By Donal Curtin
Friday 28th April 2006
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For many it will be the first time they have had to choose among competing financial products. How should they make that choice?
As it happens, my day job over the past six years has mostly been concerned with sorting the good from the bad among fund managers' offerings. Here's what I've learned.
First and foremost, look for value-add - no product deserves your money if (pre fees) it can't beat its benchmark. If, for example, a fund manager who invests in New Zealand shares can't match the NZ50 Performance Index, then it's actually worse than the proverbial blindfolded monkey and a dartboard: over time, at least the monkey's random picks will average out around the index. Funds that (pre fees) beat the benchmark show some sign of investment competence, but now you have to ask whether their outperformance pays for their fees: if the benchmark is up 10%, and the fund is up 10.5%, but fees are 1%, you get 9.5% in your hand - again worse than the monkey will do.
And don't imagine all products routinely beat their benchmarks. There are fixed interest funds, for example, that post fees work out substantially worse than if you'd bought government stock yourself, and there is a large number of 'balanced funds' (that hold a cross-section of different kinds of assets) that have performed worse than depositing your money in the bank. Always ask for post-fees performance against a suitable benchmark.
Second, look for fund managers whose incentives are aligned with yours, namely superior investment performance. Many fund managers can make a comfortable living clipping the ticket on barely adequate performance, since they will be taking a percentage of the gross value of the fund's assets as their management fee: for them, its about the volume of funds under management, not necessarily shoot-out-the-lights performance.
Most often, the managers you'll want are the ones who own the business themselves and put their own net worth in the funds they run. Often, they'll be paid on performance above a benchmark (rather than simply on dollars managed), which, again, is likely to spur them to do better for you, and for them. And don't begrudge them their performance pay: you'll only be paying large amounts if good profits have been made. However, don't give them carte blanche: there are greedy funds that have written themselves over-generous performance incentives. Other things being equal, pick the fund with lower fees, as over the long term, even small fee differences compound to large differences in money in your hand at the end.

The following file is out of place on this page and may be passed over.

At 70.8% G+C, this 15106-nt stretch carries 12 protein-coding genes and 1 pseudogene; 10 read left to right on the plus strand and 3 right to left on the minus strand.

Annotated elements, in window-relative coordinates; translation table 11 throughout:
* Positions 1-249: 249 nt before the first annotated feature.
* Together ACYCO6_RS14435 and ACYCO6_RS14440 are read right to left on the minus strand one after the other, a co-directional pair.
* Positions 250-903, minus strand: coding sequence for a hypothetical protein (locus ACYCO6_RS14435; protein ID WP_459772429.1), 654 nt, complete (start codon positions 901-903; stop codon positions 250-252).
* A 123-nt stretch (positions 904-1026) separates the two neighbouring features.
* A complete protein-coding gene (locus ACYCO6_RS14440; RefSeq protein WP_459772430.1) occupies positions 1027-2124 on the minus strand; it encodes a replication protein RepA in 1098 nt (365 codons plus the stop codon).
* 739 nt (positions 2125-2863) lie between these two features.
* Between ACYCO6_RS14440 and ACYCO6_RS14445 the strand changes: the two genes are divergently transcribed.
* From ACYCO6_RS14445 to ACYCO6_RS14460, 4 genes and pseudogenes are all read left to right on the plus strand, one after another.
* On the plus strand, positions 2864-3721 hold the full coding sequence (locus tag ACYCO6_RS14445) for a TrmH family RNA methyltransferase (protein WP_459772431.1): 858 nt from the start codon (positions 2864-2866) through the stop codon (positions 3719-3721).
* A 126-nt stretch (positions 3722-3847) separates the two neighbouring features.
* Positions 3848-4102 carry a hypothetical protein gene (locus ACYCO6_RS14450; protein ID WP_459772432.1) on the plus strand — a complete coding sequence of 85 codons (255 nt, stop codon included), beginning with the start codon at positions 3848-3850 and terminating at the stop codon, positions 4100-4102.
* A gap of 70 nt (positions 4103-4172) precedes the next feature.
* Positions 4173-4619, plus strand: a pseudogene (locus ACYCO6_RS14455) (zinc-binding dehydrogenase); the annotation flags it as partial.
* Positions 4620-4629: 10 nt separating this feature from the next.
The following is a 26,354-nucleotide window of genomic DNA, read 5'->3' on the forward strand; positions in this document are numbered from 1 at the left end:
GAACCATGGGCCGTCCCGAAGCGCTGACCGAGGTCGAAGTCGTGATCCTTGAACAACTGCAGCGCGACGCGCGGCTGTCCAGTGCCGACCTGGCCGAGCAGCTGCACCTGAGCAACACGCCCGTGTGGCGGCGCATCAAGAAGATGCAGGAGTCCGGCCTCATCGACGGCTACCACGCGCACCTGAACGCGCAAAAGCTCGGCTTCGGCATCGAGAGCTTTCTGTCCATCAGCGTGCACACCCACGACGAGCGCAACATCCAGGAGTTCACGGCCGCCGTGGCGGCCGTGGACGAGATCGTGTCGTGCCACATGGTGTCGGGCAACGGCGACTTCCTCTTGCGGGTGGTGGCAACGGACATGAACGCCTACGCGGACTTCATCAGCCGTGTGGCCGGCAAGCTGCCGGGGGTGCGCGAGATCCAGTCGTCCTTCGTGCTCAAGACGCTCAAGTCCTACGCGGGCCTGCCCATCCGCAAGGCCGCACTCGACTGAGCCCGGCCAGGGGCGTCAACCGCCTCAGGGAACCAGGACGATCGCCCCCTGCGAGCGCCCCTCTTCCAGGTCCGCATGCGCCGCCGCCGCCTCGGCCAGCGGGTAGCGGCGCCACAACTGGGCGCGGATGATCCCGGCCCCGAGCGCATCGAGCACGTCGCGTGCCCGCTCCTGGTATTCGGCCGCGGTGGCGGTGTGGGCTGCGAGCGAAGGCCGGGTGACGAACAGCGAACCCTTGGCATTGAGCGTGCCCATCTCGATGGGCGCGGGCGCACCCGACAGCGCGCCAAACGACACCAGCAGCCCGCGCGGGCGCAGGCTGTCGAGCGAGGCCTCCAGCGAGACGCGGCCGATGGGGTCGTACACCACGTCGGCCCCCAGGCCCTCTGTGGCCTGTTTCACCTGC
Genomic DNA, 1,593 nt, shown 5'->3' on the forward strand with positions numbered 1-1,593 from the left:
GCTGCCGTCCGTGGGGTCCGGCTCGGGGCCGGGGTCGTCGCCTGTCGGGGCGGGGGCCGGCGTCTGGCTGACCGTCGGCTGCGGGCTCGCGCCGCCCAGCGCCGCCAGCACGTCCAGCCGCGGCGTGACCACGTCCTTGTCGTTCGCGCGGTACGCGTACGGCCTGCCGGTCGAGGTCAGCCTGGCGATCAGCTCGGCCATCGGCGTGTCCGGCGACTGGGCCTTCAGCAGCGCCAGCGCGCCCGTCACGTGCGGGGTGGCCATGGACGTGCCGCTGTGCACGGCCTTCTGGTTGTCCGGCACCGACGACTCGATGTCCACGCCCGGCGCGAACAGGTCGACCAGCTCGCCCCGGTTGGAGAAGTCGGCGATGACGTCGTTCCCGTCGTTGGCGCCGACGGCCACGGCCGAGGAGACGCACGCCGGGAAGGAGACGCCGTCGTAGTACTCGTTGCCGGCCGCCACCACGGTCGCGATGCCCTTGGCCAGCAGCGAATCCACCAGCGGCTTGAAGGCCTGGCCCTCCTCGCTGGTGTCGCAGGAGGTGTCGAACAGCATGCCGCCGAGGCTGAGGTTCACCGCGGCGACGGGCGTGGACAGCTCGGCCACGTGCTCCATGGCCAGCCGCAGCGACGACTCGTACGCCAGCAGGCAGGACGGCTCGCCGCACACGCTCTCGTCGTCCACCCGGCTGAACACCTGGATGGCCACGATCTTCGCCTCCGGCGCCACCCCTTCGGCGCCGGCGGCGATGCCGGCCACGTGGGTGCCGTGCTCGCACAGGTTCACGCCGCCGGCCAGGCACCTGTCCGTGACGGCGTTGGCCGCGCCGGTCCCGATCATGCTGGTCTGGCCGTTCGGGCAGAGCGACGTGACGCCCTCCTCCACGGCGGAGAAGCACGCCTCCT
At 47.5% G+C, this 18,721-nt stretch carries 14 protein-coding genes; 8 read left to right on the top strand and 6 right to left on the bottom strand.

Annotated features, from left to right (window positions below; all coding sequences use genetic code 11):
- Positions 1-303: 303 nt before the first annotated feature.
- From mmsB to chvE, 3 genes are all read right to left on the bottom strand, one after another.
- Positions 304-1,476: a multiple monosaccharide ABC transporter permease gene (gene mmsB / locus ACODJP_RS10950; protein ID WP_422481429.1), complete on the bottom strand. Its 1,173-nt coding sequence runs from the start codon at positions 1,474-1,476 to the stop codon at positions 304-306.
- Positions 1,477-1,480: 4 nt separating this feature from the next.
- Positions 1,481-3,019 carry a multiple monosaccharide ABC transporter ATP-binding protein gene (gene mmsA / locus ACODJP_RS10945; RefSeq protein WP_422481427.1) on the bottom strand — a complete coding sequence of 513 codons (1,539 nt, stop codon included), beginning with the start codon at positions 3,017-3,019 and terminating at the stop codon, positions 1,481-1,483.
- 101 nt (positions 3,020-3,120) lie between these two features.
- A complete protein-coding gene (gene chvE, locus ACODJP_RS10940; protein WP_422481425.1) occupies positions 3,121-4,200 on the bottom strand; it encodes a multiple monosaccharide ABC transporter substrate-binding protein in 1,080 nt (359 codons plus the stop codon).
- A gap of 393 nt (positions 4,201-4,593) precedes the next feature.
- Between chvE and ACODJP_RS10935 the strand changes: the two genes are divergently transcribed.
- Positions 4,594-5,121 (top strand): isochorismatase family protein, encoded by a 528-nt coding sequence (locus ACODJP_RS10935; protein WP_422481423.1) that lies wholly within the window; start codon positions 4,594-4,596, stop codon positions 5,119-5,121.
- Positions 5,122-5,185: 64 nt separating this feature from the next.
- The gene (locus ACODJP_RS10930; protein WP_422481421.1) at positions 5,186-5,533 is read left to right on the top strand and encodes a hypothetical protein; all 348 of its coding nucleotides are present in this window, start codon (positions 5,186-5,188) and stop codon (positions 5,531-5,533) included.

These 'boutique' managers, as they're often called, also often tend to back their own ideas with little or no regard to conventional yardsticks, whereas other managers are more likely to make timid nudges. This might sound riskier, but successful investing is a contest between different teams' intellectual capital, and you want to be with the firm that benefits most from its good ideas.
Within both the boutiques and the corporate-owned products, you'll find the option of the 'absolute performance' funds. These funds have an investment style designed to avoid an investment loss. A more conventional manager usually aims to outperform an index, and considers it a good year's work if it's beaten its index by 5%, even if the index itself is down 20%, and investors have therefore lost 15%. Absolute performance managers aim to avoid losing money, for example by cashing up investments before a bear market gets seriously underway, or by 'shorting' markets that are falling in value ('shorts' profit when the price goes down). It's an attractive investment strategy, especially for new investors who don't want nasty surprises early on.
New Zealand investors have never paid much attention to this next piece of advice, but here it is: avoid fads. Come next April, if all your friends and relatives are putting their money into funds investing in Australian mining shares, the one thing you must not buy is a fund investing in Australian mining shares.
Finally, you've got to be comfortable with the degree of risk: if you can't stand the thought of, say, a 10% loss, stay with the options that very likely won't deliver one and avoid the ones that might. But do take into account you might be in the scheme for 20 or 30 years. That has two implications: you've got plenty of time to make back cyclical losses, and, over such long periods, shares are likely to produce the highest return.
You mightn't countenance shares over shorter periods, but if you wanted to turn your KiwiSaver nest-egg into something really substantial, think about an option that holds a decent slab of shares, and ideally a decent slab of overseas shares: since you're already heavily exposed to the New Zealand economy through your job and house, taking on even more New Zealand assets just increases your exposure to local ups and downs. Indeed, when you've got plenty of time, there's a lot to be said for an all-overseas equities product: all going well, it will both spread your risks and increase your return. For any investment, that's a good outcome.
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